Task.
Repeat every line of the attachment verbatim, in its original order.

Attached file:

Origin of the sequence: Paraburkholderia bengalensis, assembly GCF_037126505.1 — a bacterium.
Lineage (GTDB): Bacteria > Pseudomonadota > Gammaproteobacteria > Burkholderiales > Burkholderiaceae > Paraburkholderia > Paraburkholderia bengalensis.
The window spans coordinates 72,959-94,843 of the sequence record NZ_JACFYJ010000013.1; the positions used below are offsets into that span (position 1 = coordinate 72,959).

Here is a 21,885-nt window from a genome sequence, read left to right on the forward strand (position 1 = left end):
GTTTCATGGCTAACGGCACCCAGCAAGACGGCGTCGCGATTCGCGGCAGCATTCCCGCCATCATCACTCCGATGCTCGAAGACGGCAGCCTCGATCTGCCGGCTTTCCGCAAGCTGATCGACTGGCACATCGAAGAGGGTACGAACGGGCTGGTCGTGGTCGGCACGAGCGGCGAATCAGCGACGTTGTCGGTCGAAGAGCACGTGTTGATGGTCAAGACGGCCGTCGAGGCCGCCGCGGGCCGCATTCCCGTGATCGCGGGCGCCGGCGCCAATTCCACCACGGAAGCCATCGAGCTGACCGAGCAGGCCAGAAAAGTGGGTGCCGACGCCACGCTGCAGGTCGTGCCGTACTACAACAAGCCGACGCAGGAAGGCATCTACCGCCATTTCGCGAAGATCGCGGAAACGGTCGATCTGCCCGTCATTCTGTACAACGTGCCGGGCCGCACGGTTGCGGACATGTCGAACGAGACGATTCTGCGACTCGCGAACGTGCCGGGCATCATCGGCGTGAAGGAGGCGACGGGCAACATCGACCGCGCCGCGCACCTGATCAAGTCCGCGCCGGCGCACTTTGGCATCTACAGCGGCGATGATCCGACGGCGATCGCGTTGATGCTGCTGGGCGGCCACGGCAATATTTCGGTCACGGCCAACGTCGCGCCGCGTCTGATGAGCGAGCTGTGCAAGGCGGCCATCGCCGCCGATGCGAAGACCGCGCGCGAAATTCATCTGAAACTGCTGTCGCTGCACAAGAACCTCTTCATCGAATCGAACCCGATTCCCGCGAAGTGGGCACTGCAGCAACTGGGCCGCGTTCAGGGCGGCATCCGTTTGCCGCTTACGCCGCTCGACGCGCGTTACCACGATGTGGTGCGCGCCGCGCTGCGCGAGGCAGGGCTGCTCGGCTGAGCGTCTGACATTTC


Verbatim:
Origin of the sequence: Paraburkholderia bengalensis, assembly GCF_037126505.1 — a bacterium.
Lineage (GTDB): Bacteria > Pseudomonadota > Gammaproteobacteria > Burkholderiales > Burkholderiaceae > Paraburkholderia > Paraburkholderia bengalensis.
The window spans coordinates 72,959-94,843 of the sequence record NZ_JACFYJ010000013.1; the positions used below are offsets into that span (position 1 = coordinate 72,959).

Here is a 21,885-nt window from a genome sequence, read left to right on the forward strand (position 1 = left end):
GTTTCATGGCTAACGGCACCCAGCAAGACGGCGTCGCGATTCGCGGCAGCATTCCCGCCATCATCACTCCGATGCTCGAAGACGGCAGCCTCGATCTGCCGGCTTTCCGCAAGCTGATCGACTGGCACATCGAAGAGGGTACGAACGGGCTGGTCGTGGTCGGCACGAGCGGCGAATCAGCGACGTTGTCGGTCGAAGAGCACGTGTTGATGGTCAAGACGGCCGTCGAGGCCGCCGCGGGCCGCATTCCCGTGATCGCGGGCGCCGGCGCCAATTCCACCACGGAAGCCATCGAGCTGACCGAGCAGGCCAGAAAAGTGGGTGCCGACGCCACGCTGCAGGTCGTGCCGTACTACAACAAGCCGACGCAGGAAGGCATCTACCGCCATTTCGCGAAGATCGCGGAAACGGTCGATCTGCCCGTCATTCTGTACAACGTGCCGGGCCGCACGGTTGCGGACATGTCGAACGAGACGATTCTGCGACTCGCGAACGTGCCGGGCATCATCGGCGTGAAGGAGGCGACGGGCAACATCGACCGCGCCGCGCACCTGATCAAGTCCGCGCCGGCGCACTTTGGCATCTACAGCGGCGATGATCCGACGGCGATCGCGTTGATGCTGCTGGGCGGCCACGGCAATATTTCGGTCACGGCCAACGTCGCGCCGCGTCTGATGAGCGAGCTGTGCAAGGCGGCCATCGCCGCCGATGCGAAGACCGCGCGCGAAATTCATCTGAAACTGCTGTCGCTGCACAAGAACCTCTTCATCGAATCGAACCCGATTCCCGCGAAGTGGGCACTGCAGCAACTGGGCCGCGTTCAGGGCGGCATCCGTTTGCCGCTTACGCCGCTCGACGCGCGTTACCACGATGTGGTGCGCGCCGCGCTGCGCGAGGCAGGGCTGCTCGGCTGAGCGTCTGACATTTC